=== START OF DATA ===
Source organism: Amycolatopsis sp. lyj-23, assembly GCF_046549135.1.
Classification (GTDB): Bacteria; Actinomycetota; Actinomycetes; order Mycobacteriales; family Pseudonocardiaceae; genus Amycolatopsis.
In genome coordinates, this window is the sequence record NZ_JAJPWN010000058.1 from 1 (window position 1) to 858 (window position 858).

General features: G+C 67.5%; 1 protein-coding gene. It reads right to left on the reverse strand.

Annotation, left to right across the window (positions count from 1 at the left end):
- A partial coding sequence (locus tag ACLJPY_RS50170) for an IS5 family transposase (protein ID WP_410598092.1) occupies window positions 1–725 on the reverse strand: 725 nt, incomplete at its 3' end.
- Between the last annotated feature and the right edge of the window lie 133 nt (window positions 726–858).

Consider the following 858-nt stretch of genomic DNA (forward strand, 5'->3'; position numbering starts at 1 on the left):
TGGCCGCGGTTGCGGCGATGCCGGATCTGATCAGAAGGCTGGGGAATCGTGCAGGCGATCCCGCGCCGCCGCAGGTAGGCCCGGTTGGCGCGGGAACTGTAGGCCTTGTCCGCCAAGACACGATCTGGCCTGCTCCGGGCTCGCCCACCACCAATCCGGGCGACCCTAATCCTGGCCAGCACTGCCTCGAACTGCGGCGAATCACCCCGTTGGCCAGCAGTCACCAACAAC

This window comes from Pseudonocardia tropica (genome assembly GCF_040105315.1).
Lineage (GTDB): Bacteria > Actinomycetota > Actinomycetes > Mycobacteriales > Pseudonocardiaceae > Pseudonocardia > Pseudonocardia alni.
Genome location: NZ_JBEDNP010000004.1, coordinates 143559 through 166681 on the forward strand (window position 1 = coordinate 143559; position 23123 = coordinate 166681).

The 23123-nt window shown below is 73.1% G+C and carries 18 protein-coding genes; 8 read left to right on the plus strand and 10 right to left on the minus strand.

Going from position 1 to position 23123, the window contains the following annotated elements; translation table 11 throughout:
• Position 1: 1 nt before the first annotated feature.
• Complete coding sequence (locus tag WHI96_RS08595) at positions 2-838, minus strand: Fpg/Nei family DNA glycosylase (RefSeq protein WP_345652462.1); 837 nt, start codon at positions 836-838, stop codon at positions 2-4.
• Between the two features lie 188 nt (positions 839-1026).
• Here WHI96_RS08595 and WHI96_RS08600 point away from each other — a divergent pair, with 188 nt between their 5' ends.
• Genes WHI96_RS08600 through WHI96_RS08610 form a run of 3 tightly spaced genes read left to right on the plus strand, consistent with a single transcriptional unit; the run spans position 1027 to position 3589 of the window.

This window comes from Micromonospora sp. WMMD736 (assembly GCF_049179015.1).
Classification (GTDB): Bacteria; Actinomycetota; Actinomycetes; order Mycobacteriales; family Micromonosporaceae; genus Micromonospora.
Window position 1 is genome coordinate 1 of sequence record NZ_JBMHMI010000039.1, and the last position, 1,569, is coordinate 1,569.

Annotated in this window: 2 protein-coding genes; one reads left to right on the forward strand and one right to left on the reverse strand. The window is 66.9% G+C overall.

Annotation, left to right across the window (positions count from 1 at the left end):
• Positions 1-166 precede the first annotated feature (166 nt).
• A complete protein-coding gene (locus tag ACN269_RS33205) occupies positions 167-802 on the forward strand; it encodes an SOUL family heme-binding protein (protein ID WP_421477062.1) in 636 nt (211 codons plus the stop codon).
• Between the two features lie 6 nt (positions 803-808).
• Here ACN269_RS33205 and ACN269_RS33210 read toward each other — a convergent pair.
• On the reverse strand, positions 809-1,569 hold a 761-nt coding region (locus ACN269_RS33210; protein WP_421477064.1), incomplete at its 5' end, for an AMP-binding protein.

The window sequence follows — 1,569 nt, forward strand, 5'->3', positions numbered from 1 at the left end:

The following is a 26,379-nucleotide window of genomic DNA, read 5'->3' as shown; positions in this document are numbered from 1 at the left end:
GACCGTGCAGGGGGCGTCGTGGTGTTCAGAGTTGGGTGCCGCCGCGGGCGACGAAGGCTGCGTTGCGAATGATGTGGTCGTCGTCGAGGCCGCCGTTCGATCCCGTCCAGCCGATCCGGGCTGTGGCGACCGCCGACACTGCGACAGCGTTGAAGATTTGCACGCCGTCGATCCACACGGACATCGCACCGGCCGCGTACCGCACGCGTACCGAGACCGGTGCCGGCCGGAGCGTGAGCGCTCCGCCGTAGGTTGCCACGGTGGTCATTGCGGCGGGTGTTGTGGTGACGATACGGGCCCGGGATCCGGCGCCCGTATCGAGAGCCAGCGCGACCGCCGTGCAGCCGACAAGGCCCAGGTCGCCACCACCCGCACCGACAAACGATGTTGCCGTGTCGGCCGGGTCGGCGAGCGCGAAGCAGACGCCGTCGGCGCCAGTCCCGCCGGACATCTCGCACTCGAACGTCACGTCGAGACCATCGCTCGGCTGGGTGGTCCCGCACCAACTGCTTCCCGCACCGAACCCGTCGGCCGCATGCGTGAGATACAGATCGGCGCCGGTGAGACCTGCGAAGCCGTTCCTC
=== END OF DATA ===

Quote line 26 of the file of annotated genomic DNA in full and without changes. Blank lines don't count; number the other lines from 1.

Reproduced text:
• A complete protein-coding gene (locus tag ACN269_RS33205) occupies positions 167-802 on the forward strand; it encodes an SOUL family heme-binding protein (protein ID WP_421477062.1) in 636 nt (211 codons plus the stop codon).